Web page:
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Citizens and journalists are concerned about the prevalence of misinformation in contemporary politics, which may pollute democratic discourse and undermine citizens' ability to cast informed votes and participate meaningfully in public debate. Academic research in this area paints a pessimistic picture -- the most salient misperceptions are widely held, easily spread, and difficult to correct. Corrections can fail due to factors including motivated reasoning, limitations of memory and cognition, and identity factors such as race and ethnicity. Nonetheless, there is reason to be optimistic about the potential for effectively correcting misperceptions, particularly among people who are genuinely open to the facts. In this report, we offer a series of practical recommendations for journalists, civic educators, and others who hope to reduce misperceptions.
By almost any measure, the 2012 presidential race is shaping up to be the most fact-checked electoral contest in American history. Every new debate and campaign ad yields a blizzard of fact-checking from the new full-time fact-checkers, from traditional news outlets in print and broadcast, and from partisan political organizations of various stripes. And though fact-checking still peaks before elections it is now a year-round enterprise that challenges political claims beyond the campaign trail.This increasingly crowded and contentious landscape raises at least two fundamental questions. First, who counts as a legitimate fact-checker? The various kinds of fact-checking at work both inside and outside of journalism must be considered in light of their methods, their audiences, and their goals. And second, how effective are fact-checkers -- or how effective could they be -- in countering widespread misinformation in American political life? The success of the fact-checkers must be assessed in three related areas: changing people's minds, changing journalism, and changing the political conversation. Can fact-checking really stop a lie in its tracks? Can public figures be shamed into being more honest? Or has the damage been done by the time the fact-checkers intervene?This report reviews the shape of the fact-checking landscape today. It pays special attention to the divide between partisan and nonpartisan fact-checkers, and between fact-checking and conventional reporting. It then examines what we know and what we don't about the effectiveness of fact-checking, using the media footprint of various kinds of fact-checkers as an initial indicator of the influence these groups wield. Media analysis shows how political orientation limits fact-checkers' impact in public discourse.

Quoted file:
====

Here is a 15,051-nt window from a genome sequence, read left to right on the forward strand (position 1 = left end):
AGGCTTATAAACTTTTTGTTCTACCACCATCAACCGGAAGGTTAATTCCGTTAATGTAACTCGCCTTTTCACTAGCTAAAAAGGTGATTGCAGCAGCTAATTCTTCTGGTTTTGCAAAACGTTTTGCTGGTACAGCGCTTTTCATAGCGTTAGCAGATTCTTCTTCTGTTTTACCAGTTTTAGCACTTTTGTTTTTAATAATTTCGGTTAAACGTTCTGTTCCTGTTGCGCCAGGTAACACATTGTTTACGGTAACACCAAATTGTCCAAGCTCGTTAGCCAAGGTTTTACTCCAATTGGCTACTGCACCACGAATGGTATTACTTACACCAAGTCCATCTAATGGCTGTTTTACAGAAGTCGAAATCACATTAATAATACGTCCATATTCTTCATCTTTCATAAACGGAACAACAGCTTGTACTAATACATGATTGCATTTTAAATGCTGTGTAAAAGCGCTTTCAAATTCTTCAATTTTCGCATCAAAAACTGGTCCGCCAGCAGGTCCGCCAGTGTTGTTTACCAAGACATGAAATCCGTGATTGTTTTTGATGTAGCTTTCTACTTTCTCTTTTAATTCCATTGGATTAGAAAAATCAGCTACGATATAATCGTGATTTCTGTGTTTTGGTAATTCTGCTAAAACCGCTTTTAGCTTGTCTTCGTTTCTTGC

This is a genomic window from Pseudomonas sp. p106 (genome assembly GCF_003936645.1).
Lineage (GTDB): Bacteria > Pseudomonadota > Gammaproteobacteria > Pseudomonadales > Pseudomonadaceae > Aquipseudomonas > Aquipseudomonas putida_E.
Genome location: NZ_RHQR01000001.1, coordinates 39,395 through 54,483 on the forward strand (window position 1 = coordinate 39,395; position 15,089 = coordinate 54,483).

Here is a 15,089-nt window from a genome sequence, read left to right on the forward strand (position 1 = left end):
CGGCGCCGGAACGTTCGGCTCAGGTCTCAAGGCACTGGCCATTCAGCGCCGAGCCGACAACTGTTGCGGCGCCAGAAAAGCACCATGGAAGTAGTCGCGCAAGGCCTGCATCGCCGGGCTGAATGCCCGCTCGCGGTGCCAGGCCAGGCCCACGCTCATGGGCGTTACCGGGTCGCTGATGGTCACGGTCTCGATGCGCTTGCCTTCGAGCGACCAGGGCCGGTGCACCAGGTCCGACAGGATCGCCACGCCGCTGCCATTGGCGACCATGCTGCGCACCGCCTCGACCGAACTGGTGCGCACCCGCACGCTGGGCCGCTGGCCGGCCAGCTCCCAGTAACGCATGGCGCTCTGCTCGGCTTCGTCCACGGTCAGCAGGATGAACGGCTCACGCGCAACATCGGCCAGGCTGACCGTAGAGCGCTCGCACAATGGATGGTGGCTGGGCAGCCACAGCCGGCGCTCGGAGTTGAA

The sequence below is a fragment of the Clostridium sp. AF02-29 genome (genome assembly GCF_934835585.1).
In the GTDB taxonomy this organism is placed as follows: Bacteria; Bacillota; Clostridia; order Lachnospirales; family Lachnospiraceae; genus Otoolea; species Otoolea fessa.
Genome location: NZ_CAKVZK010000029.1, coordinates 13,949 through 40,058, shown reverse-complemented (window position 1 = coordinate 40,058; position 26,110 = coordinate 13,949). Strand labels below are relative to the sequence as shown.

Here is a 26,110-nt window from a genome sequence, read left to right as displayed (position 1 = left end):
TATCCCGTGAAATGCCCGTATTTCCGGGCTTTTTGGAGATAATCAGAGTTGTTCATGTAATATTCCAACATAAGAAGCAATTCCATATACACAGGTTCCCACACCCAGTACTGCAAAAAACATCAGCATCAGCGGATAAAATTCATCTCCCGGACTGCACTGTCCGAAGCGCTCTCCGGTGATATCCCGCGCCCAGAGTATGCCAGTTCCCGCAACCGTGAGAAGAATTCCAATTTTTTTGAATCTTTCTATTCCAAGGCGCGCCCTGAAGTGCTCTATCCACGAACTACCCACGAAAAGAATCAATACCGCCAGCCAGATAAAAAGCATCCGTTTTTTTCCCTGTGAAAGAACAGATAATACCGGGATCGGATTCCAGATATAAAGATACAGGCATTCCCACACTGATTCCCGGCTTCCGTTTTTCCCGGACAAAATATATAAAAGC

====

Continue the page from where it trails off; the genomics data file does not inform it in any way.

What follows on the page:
The Rise of Political Fact-checking How Reagan Inspired a Journalistic Movement: A Reporter's Eye ViewFebruary 1, 2012
This report uses the Washington Post as a case study to trace the rise of modern political fact-checking. It considers fact-checking as a symptom of the larger, centuries-old struggle between the political establishment and the Fourth Estate to shape the narrative that will be presented to the voters. Through devices such as "Pinocchios" and "Pants-on-Fire" verdicts, journalists have formally asserted their right to adjudicate the truth or falsehood of the carefully-constructed campaign narratives of political candidates. This represents a shift of power back to the media following a low point during the run-up to the war in Iraq when The Post and other leading newspapers failed to seriously challenge the White House line on "weapons of mass destruction."The modern-day fact checking movement can be dated back to the presidency of Ronald Reagan, who attracted widespread ridicule for his claim that trees cause four times more pollution than automobiles. The ascent of political bloggers during the 2004 campaign put additional pressure on The Post and other mainstream news outlets to upgrade their fact checking operations. The Internet has democratized the fact-checking process by making information that was previously available only through expensive news databases such as Lexis-Nexis easily accessible to bloggers without any research budget.
Calls on journalism programs to become "anchor institutions" in the digitally networked age by pursuing a broader, community-oriented mission, testing new journalism models, exploring how journalistic ecosystems evolve, and shaping policymaking processes.
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